Authors: Ed James
Copyright © 2014 Ed James
All rights reserved.
Published by Ed James
OTHER BOOKS BY ED JAMES
THE SCOTT CULLEN SERIES
GHOST IN THE MACHINE
DEVIL IN THE DETAIL
FIRE IN THE BLOOD
DYED IN THE WOOL
SHOT THROUGH THE HEART, a standalone supernatural thriller
For Andrew and Pat
DYED IN THE WOOL
3rd October 2012
He stood back and watched his work, glancing over. "The breeze is a lot stronger up here."
"Of course it is."
The Range Rover started moving, slow and unsteady, then accelerating until it tipped over the edge of the plateau.
The screaming started.
He flinched. "He's supposed to be unconscious."
"I know. Don't know what happened there. Not my department."
"I don't like this one bit."
"It's a crime whether he's dead or alive, awake or asleep."
Resisting the urge to shake his head, he watched the SUV as it raced down the small hill, becoming an orange blur. Halfway down it lost grip, listing to one side before tumbling over and rolling to the bottom, where it bounced across the scrub land beyond. It shuddered to a final halt, crumpled and ruined, sitting on its roof.
The other man rubbed his hands together. "That's the ticket. Our friend will be as battered as the motor."
"Come on." He started back to his Land Rover, ready for their own controlled descent. "I'll have to call the police now."
Detective Constable Scott Cullen parked and got out. He locked the door of his Golf, checking all four buttons were down. He really should get a new car.
He crossed the road before walking up the short garden path. He knocked on the door and stepped back. The house was a post-war semi, the long street populated entirely with them, all with subtle differences - ivy, cladding, paved drives, front gardens, porches, conservatories. The street that could just as easily be advertised as any of three areas, depending on which was more in vogue at the time, Trinity holding the current edge over Granton and Newhaven.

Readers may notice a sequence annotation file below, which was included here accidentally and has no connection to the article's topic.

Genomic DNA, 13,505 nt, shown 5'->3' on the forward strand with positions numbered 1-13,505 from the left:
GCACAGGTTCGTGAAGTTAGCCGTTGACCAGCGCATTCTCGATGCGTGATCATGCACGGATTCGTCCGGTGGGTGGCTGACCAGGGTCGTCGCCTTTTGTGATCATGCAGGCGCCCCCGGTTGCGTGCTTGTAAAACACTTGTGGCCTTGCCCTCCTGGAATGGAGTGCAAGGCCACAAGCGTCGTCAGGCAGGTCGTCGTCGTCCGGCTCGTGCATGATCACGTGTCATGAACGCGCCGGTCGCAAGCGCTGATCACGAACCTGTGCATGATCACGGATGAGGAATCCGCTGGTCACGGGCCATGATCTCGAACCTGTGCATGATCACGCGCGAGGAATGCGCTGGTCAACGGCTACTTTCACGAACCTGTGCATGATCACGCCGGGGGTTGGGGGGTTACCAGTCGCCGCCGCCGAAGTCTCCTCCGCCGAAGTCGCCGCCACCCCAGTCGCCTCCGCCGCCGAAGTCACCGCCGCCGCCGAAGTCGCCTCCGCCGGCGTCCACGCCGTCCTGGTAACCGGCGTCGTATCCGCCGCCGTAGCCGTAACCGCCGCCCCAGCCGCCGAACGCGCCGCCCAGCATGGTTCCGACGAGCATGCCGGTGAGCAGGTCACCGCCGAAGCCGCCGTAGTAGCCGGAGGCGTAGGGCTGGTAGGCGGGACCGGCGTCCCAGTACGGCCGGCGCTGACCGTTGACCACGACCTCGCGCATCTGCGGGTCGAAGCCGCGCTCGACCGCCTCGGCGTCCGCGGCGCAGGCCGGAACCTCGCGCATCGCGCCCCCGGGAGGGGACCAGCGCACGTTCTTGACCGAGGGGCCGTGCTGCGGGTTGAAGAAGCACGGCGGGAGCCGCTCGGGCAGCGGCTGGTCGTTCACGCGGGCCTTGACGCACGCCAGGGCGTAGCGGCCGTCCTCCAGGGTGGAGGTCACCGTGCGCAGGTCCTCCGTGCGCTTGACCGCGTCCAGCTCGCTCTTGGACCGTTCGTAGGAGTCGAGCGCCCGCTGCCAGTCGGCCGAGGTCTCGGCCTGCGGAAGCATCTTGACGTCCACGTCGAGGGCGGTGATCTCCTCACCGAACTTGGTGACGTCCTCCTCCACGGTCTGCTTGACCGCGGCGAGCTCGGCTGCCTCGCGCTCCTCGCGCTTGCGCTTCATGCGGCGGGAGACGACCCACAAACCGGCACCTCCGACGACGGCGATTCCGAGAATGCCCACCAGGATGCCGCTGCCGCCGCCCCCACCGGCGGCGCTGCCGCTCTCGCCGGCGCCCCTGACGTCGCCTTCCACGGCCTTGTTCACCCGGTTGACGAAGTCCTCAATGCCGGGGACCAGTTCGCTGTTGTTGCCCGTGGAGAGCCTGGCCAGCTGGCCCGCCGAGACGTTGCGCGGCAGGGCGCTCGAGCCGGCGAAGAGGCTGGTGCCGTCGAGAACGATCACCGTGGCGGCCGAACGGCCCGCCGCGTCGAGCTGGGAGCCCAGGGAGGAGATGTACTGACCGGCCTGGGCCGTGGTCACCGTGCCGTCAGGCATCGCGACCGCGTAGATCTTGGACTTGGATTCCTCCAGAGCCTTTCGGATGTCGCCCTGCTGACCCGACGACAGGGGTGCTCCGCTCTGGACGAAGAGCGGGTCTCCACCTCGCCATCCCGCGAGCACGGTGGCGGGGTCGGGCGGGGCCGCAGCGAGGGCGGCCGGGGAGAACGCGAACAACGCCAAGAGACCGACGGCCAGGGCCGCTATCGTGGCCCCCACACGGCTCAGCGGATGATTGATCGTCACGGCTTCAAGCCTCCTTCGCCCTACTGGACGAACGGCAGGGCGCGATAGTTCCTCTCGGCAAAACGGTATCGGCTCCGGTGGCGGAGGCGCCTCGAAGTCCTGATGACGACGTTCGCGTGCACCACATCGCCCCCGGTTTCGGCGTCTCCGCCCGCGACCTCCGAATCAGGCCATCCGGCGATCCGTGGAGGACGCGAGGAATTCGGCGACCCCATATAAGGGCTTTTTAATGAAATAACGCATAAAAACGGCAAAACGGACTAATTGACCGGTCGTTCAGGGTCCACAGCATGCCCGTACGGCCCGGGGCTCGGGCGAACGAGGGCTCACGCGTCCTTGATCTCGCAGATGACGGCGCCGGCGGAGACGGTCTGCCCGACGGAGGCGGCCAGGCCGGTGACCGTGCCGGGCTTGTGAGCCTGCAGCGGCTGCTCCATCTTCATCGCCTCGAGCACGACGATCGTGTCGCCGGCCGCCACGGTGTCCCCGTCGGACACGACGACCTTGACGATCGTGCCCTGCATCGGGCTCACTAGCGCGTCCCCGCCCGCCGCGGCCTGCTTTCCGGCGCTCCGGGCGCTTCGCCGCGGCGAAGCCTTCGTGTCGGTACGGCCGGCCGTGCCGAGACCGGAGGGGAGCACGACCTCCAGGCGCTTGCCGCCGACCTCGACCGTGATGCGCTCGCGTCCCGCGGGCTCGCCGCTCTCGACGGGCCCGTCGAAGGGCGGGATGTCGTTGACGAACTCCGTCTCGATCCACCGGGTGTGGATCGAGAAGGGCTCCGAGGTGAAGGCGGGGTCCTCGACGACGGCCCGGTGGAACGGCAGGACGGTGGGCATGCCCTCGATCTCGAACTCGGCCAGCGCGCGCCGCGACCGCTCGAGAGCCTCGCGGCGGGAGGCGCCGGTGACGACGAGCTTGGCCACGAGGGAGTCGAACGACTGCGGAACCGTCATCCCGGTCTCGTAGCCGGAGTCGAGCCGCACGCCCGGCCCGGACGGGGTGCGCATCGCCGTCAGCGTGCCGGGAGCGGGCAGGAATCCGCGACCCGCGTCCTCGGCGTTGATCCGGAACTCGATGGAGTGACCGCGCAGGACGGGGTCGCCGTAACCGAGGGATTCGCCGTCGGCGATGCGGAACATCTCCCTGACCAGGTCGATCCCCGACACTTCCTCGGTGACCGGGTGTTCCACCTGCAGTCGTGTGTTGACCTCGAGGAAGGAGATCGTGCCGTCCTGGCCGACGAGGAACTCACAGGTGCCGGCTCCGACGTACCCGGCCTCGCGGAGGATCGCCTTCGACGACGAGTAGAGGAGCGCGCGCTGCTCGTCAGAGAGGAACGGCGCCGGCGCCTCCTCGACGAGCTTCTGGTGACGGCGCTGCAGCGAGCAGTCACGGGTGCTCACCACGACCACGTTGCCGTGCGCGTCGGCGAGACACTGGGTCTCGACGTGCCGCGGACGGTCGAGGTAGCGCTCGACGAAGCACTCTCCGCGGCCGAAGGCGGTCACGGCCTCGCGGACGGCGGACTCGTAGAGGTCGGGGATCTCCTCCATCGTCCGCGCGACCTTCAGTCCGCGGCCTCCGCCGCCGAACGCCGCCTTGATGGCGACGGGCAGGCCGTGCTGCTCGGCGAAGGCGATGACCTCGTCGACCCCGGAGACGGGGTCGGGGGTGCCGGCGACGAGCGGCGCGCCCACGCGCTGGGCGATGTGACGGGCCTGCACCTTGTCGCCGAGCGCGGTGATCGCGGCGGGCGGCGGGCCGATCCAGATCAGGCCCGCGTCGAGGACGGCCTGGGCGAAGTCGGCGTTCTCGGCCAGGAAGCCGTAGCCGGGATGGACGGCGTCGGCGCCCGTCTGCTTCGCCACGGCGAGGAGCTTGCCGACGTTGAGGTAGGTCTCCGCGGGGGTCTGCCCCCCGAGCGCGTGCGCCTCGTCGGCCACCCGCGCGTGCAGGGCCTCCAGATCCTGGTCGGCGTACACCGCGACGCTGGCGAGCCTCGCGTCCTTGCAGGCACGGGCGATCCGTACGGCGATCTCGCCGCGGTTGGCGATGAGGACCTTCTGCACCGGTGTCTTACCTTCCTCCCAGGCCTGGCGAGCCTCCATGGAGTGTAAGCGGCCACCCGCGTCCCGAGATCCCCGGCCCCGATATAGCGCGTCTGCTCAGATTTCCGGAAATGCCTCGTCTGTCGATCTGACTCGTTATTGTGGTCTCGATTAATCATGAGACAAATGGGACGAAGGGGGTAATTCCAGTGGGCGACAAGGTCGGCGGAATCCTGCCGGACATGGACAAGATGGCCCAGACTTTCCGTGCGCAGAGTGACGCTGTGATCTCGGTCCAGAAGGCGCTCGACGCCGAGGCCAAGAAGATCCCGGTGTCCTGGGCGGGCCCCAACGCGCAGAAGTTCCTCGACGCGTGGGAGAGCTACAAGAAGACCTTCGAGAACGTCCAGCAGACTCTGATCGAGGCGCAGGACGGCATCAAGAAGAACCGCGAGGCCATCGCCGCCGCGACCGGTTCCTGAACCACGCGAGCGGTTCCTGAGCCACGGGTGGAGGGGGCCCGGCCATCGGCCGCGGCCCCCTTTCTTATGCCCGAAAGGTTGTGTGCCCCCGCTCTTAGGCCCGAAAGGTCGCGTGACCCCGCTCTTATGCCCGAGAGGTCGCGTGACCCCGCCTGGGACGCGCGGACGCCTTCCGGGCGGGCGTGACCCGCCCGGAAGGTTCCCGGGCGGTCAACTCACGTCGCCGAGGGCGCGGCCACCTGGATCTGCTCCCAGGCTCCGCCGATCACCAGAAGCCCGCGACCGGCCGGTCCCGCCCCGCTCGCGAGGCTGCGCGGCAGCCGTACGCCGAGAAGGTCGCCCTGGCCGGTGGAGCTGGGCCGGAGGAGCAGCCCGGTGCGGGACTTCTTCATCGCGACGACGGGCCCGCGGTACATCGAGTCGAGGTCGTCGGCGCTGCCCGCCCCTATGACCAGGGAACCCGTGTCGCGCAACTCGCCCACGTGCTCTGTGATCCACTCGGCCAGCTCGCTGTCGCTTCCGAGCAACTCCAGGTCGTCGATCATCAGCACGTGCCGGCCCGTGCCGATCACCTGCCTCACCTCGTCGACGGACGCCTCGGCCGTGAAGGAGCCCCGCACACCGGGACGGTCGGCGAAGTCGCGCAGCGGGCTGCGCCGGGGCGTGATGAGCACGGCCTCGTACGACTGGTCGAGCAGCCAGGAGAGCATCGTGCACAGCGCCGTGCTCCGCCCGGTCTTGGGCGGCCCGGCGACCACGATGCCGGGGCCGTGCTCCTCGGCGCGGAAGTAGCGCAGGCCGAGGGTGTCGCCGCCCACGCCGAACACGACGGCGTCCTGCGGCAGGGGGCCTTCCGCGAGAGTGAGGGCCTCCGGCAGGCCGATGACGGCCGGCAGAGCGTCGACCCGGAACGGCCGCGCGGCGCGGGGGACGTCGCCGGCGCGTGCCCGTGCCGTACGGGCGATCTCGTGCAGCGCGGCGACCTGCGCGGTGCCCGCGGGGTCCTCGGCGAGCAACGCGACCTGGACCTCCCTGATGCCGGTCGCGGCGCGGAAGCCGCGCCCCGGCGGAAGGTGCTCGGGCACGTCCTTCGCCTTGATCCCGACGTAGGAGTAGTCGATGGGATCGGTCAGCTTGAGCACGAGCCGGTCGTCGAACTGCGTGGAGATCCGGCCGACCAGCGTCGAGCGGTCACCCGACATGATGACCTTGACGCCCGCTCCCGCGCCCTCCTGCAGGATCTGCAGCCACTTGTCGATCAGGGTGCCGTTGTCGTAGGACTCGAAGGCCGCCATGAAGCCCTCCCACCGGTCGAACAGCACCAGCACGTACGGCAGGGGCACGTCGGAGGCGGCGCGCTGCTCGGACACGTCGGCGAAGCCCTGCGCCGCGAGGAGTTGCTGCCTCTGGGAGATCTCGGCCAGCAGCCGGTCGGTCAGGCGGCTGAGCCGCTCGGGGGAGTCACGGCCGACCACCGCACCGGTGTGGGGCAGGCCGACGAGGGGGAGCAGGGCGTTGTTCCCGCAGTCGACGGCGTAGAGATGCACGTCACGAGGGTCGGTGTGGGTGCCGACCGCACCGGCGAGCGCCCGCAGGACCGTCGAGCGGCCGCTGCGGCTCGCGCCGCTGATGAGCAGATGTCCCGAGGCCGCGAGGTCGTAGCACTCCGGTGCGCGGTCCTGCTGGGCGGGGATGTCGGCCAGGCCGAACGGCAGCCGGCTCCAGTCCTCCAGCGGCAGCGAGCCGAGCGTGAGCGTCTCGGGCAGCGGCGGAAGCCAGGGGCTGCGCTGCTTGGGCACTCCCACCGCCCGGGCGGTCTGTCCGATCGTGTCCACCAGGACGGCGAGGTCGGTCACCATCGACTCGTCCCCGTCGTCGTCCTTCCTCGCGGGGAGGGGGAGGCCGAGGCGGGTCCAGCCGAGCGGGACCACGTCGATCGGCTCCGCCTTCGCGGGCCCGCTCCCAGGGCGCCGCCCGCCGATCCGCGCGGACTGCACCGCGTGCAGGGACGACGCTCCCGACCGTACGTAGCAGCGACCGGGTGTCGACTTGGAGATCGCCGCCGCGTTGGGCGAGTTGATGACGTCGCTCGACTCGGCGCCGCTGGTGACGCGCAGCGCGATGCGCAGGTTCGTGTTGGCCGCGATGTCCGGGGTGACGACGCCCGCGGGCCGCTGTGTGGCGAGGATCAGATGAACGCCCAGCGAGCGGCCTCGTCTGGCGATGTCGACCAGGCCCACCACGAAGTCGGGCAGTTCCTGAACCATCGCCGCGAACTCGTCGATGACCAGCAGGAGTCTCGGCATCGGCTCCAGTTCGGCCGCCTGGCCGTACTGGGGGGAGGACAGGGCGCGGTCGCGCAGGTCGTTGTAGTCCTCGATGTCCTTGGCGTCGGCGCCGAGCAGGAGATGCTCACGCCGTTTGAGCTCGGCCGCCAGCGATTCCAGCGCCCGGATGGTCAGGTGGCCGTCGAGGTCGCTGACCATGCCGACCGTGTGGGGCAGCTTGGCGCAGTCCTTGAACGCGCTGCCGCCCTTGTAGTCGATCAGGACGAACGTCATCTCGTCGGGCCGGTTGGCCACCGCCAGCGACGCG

The door opened, the noise of drunken chatter bursting out, accompanied by the tang of cigarette smoke. DS Sharon McNeill scowled as she stepped onto the porch, closing the door behind her.
"Sorry I'm late."
She raised her eyebrows. "Forty-five minutes is a lot to make up for, Scott. Your dad and my mum are both hammered."
"My counselling ran over and the traffic was a nightmare."
"This is a bloody nightmare."
Cullen rubbed his forehead. "Sorry, this is my fault. This was all my idea. Dinner with both sets of parents. What was I thinking?"
"When you suggested it I thought it was quite romantic. Now… Bloody hell."
He touched her arm. "Well, I'm here now. I'll give you some respite care."
She laughed. "You owe me for this. Big time."
"I don't need to guess your terms."
She grabbed him and kissed him. "That's just a taster."
"I can taste red wine. I suppose I'll be driving, then?"
"If you can call what that car does driving." She pulled him inside by the hand and led him down the long corridor, decorated in magnolia and pine.
He hung his suit jacket up on the coat rack halfway down, glancing at a photograph he'd never seen before. Sharon in her twenties, posing moodily for the camera. She looked thinner than was healthy, a lot lighter than her slightly voluptuous frame now. Her hair was in a sort of wedge cut - shaved up one side and flicked over. He pointed at it. "When was that?"